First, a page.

Cacio e Pepe-Style Pici
For the pasta…
To make hand-rolled Tuscan pici from scratch, check out my guide here. This recipe would also be great with your favorite boxed pasta, particularly bucatini!
What you’ll need…
2 tablespoons unsalted butter
2 tablespoons all-purpose flour
1 cup whole milk
6 ounces pecorino romano, finely grated (or parmigiano reggiano, or a combination of both if it’s difficult to find pecorino or you're running low at this time)
2 teaspoons freshly cracked black pepper (as much as your arms can bear!), plus more for finishing
For the mornay...
The reason this is cacio e pepe “style” and not a traditional cacio e pepe recipe is because the base of the sauce is a mornay, or a creamy bechamel sauce mounted with cheese. So, to make the mornay, melt the butter over medium-high heat in a small saucepan. Follow with the flour and whisk to combine into a paste (roux). Continue whisking and cook for about a minute to remove the taste of the raw flour.
Add the milk in a thin steady stream, or a couple of tablespoons at a time, and whisk vigorously to combine. The mixture will get very thick at first, but will thin out significantly once all the milk is added.
Continue to cook, stirring constantly, until the sauce begins to bubble, then reduce heat to low and stir until it coats the back of a wooden spoon (this didn’t take more than a minute or two for me!). Whisk in black pepper so it’s evenly dispersed then, over very low heat, follow with the freshly grated cheese in 3 increments, not at all once. After each bit of cheese is added, whisk thoroughly and, before it melts completely, add the next batch, then the next. Remove from heat and set aside.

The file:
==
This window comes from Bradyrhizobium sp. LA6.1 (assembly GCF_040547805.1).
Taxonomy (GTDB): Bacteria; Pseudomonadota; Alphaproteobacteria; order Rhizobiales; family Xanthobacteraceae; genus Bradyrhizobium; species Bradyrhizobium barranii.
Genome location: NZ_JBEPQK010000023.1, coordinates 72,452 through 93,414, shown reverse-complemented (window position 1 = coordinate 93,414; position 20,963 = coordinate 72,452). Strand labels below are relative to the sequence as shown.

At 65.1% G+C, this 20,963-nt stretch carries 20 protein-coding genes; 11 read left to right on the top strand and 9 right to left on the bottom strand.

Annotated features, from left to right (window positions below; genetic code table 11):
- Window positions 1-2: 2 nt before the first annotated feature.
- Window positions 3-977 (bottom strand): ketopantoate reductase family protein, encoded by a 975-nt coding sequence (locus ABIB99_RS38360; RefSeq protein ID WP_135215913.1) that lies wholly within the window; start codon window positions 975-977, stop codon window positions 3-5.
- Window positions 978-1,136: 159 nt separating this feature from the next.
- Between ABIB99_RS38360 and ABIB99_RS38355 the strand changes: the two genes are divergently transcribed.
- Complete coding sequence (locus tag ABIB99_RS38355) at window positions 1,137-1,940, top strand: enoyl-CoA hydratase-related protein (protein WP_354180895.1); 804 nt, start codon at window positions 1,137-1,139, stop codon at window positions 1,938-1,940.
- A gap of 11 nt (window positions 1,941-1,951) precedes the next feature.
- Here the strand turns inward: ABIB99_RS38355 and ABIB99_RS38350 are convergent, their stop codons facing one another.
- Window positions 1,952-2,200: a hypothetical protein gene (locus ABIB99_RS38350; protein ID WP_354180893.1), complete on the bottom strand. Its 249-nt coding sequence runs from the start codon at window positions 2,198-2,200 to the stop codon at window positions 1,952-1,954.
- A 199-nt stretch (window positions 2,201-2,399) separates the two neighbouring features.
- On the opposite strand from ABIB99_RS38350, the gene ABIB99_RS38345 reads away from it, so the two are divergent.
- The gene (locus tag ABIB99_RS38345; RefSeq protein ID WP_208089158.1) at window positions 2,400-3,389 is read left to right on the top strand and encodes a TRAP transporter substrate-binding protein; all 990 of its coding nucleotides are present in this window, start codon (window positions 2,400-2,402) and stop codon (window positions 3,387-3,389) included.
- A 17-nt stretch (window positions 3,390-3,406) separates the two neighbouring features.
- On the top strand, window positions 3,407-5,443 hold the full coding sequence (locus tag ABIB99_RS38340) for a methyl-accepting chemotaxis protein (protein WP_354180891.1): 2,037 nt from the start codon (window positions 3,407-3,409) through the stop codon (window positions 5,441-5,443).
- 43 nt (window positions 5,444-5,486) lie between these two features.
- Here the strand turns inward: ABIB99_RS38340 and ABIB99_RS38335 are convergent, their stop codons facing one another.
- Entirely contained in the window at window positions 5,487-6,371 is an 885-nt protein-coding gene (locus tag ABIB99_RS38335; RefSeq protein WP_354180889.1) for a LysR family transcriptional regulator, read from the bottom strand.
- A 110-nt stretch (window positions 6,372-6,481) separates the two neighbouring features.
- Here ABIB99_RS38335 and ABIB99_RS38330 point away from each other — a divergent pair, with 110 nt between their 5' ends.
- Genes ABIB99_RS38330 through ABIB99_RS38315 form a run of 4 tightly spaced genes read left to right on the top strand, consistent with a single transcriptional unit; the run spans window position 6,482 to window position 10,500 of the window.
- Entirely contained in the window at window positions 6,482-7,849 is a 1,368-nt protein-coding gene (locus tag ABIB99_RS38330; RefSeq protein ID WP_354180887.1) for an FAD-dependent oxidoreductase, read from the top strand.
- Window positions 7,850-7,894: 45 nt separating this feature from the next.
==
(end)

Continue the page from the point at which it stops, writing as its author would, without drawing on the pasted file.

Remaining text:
Note: a skin will begin to form pretty much immediately; that’s fine if you’re using this base right away, or you can cover with a thin layer of plastic to prevent this from happening.
Bring a large pot of water to a boil. If using boxed pasta, add to well-salted water and begin to cook. About halfway through, melt another tablespoon of butter over medium heat in a large saute pan. Crack another good amount of black pepper into the butter and stir to toast until fragrant, about 1 minute. If using fresh pici, add to the water at this point.
Add a few large spoonfuls of the mornay sauce to the pan—if a skin has formed, stir it again to break it up—then ladle about ½ cup pasta water into the pan and stir vigorously to combine. A very smooth, creamy sauce should emerge! Reduce heat to low and add more pasta water/mornay base as needed, making sure to stir it well.
When pasta is just shy of al dente (likely 3ish minutes less than the box recommends, but trust your taste buds; for pici, this will take a lot less time so check every minute or so), use tongs to transfer it directly to the pan with the sauce and toss to combine. Pici can be delicate, so try to be as gentle as possible while still emulsifying the sauce. Allow pasta to cook for 1-2 minutes in the sauce, adding more pasta water as needed. Serve immediately, topped with more freshly cracked black pepper. Enjoy!
PS: I didn't add salt to this recipe — between the pecorino and the pasta water, the dish was very well-seasoned, but use your best judgment and adjust yours accordingly!
To store the mornay base for future use, seal in an air-tight container and keep refrigerated for several days or in the freezer—just defrost in the refrigerator to use. Reheat gently over low heat.